When you write out a heading like that it does seem like an obvious statement and one that doesn’t need to be said. ‘Well yeah, of course games are for kids’. We were all kids once and most of our favourite games and our most memorable gaming experiences come from that period of our lives. But now that we’ve grown up, we’re a bit more jaded. It’s not that we don’t believe that games are for kids, but that we forget it. It’s something that we forget a little too easily, and it took some experiences at PAX this weekend to remind me of the fact.
When you’re an adult, it’s a difficult process to put yourself in a different frame of mind. You have to look back on what you were like when you were five or six years old. Would I have found this game fun? Would I have found it stupid?
I spent some of my time before and after the event with a friend and her children, and it was wonderful to experience PAX through their eyes as well as my own. What were their favourite games of the show? Johann Sebastian Joust, which we’ve written about already and are quite in love with ourselves, as well as Just Dance and Fruit Ninja, which we were noticeably less interested in. These games have something in common with each other. They’re all motion games.
When I first walked around the expo hall I saw games that interested me and games that didn’t – and the motion gaming was right up there in the latter column. It’s representative of something a lot larger, we’re by and large dismissive of things like the Move and the Kinect. Whatever those reasons may be – they’re not really engaging or they’re ‘casual’ games that ‘hardcore’ gamers should frown upon as being the scum of the gaming world – motion gaming is often tucked away in the back of our heads when we start thinking about games we like.
As adults, we tend to complain about games even when they’re clearly not made for us. I’ll express my dislike for Just Dance, a game that I will never in my life play because I can’t dance so there’s no appeal for me. But in saying that we often completely fail to recognise that we were never the intended audience and that the game is appealing to another market we’re just not part of.
Those feelings extend themselves to walking around a show floor. Potaku doesn’t have anything to say about Just Dance or Fruit Ninja because they didn’t appeal to us. I can’t speak for the other two here, but I didn’t go near those booths as a result of those feelings. The only time I was anywhere near them was because the kids travelling in our group wanted to see them. And seeing them being genuinely excited about those games was something that warmed my crusty black heart a bit – maybe I should be a bit more lenient towards these games, they’re not my thing, but they bring a lot of enjoyment and wonder to others.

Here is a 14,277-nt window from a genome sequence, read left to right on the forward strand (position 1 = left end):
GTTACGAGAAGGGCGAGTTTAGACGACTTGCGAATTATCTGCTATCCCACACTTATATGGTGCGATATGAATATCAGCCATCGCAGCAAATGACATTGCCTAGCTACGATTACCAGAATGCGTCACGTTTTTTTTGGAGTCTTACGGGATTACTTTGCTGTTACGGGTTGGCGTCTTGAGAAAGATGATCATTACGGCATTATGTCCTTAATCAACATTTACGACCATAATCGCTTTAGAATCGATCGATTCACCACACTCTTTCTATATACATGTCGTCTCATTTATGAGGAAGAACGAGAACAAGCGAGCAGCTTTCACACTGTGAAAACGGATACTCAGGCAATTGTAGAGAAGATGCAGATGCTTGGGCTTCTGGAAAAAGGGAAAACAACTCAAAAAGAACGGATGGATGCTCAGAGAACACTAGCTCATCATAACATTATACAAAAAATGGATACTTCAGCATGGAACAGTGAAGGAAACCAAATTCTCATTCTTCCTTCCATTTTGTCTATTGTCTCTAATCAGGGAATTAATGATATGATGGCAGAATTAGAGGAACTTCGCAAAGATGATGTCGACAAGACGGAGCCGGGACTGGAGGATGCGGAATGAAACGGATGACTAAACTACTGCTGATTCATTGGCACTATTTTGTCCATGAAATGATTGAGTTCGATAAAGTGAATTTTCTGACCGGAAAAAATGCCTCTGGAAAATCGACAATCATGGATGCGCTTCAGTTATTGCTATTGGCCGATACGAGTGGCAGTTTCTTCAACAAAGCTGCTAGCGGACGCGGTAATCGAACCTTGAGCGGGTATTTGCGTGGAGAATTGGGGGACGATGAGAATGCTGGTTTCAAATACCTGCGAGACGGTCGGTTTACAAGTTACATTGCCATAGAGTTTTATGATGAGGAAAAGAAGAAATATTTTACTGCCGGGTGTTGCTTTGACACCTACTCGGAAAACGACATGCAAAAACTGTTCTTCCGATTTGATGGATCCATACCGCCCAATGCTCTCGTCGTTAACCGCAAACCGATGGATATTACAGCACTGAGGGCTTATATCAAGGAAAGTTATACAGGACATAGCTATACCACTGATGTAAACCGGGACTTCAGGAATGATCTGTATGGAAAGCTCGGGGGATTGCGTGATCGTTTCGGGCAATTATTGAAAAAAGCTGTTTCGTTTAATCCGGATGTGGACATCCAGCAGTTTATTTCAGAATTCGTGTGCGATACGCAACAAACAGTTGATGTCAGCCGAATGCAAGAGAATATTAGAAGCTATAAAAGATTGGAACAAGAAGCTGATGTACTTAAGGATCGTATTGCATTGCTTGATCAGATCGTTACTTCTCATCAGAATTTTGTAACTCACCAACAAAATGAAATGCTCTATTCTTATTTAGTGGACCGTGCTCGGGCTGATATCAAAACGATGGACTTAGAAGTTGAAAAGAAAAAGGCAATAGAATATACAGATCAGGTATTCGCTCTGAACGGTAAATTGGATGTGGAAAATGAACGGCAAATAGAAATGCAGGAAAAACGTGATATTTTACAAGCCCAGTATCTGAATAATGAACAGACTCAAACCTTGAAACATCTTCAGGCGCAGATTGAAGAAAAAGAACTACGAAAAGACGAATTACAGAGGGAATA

What did appeal to us was Johann Sebastian Joust, which is probably the first motion game that has ever held my interest for longer than ten minutes, and at this point it goes without saying that the rest of Potaku and the community saw a great deal of appeal in it as well. I still hold that it’s the only interesting use of the Playstation Move I’ve ever seen – and it doesn’t even require a screen! It’s so far away from the traditional kind of gaming we’re used to but here we are still talking about it. We’re even looking to make plans to try it out at a party next month, if all goes well.
Playing Joust was a lot of fun because it was a game where that ‘all ages’ moniker was undeniably appropriate. We played alongside adults older than us and kids far younger than us, and everyone had a smile on their face, or a look of amused nervousness. You’d get knocked out and you might chuckle or do a fake moan but at the end of it you were having fun regardless of, or perhaps because of, who you were playing it with.
When I was a kid and my parents pulled me away from a game I really, really liked, I would cry. Or at least be visibly upset. Fifteen years later I’m seeing myself reflected in these kids at PAX who looked absolutely distraught that they couldn’t keep playing Joust, or that they didn’t get a chance to play Fruit Ninja because it was time to leave. It’s an engagement with games, and it has moved territory a little into motion gaming. And it’s like the clouds have parted and the heavens have opened and suddenly I’m enlightened about something that should have been obvious all along.
It’s like there’s a disembodied voice yelling ‘Alex, you idiot, of course games are for kids! How stupid can you get? How can you forget that?’ to which I respond ‘I have absolutely no idea, disembodied voice’.